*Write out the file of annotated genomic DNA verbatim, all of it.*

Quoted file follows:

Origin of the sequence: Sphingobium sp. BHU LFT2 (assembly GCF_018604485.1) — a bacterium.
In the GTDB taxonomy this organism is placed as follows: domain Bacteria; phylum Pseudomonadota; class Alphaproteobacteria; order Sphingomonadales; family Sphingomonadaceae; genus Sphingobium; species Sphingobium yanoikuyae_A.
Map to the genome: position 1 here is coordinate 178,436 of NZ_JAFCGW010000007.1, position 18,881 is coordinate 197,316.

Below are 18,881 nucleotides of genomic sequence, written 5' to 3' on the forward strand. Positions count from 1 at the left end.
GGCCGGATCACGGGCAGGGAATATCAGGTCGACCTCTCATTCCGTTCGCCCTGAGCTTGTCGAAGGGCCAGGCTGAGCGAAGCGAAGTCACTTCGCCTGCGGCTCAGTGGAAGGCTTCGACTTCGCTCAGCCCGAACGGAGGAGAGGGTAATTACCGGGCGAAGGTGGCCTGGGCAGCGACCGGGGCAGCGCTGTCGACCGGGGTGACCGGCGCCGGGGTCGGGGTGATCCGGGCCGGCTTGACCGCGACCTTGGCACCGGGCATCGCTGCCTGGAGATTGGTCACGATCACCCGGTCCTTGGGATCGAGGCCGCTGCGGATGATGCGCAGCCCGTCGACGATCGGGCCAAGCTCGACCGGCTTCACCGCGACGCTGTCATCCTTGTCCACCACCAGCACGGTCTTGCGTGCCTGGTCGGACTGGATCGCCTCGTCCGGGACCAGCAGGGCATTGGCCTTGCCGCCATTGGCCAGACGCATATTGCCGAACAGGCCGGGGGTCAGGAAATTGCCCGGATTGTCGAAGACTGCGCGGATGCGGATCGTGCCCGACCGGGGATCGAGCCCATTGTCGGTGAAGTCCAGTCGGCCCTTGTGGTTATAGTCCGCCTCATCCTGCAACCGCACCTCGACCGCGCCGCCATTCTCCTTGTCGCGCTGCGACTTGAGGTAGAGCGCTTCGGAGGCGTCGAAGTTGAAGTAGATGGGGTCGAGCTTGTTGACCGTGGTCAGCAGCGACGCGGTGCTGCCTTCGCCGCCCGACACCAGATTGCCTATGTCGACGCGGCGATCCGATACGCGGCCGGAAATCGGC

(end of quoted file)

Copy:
Origin of the sequence: Sphingobium sp. BHU LFT2 (assembly GCF_018604485.1) — a bacterium.
In the GTDB taxonomy this organism is placed as follows: domain Bacteria; phylum Pseudomonadota; class Alphaproteobacteria; order Sphingomonadales; family Sphingomonadaceae; genus Sphingobium; species Sphingobium yanoikuyae_A.
Map to the genome: position 1 here is coordinate 178,436 of NZ_JAFCGW010000007.1, position 18,881 is coordinate 197,316.

Below are 18,881 nucleotides of genomic sequence, written 5' to 3' on the forward strand. Positions count from 1 at the left end.
GGCCGGATCACGGGCAGGGAATATCAGGTCGACCTCTCATTCCGTTCGCCCTGAGCTTGTCGAAGGGCCAGGCTGAGCGAAGCGAAGTCACTTCGCCTGCGGCTCAGTGGAAGGCTTCGACTTCGCTCAGCCCGAACGGAGGAGAGGGTAATTACCGGGCGAAGGTGGCCTGGGCAGCGACCGGGGCAGCGCTGTCGACCGGGGTGACCGGCGCCGGGGTCGGGGTGATCCGGGCCGGCTTGACCGCGACCTTGGCACCGGGCATCGCTGCCTGGAGATTGGTCACGATCACCCGGTCCTTGGGATCGAGGCCGCTGCGGATGATGCGCAGCCCGTCGACGATCGGGCCAAGCTCGACCGGCTTCACCGCGACGCTGTCATCCTTGTCCACCACCAGCACGGTCTTGCGTGCCTGGTCGGACTGGATCGCCTCGTCCGGGACCAGCAGGGCATTGGCCTTGCCGCCATTGGCCAGACGCATATTGCCGAACAGGCCGGGGGTCAGGAAATTGCCCGGATTGTCGAAGACTGCGCGGATGCGGATCGTGCCCGACCGGGGATCGAGCCCATTGTCGGTGAAGTCCAGTCGGCCCTTGTGGTTATAGTCCGCCTCATCCTGCAACCGCACCTCGACCGCGCCGCCATTCTCCTTGTCGCGCTGCGACTTGAGGTAGAGCGCTTCGGAGGCGTCGAAGTTGAAGTAGATGGGGTCGAGCTTGTTGACCGTGGTCAGCAGCGACGCGGTGCTGCCTTCGCCGCCCGACACCAGATTGCCTATGTCGACGCGGCGATCCGATACGCGGCCGGAAATCGGC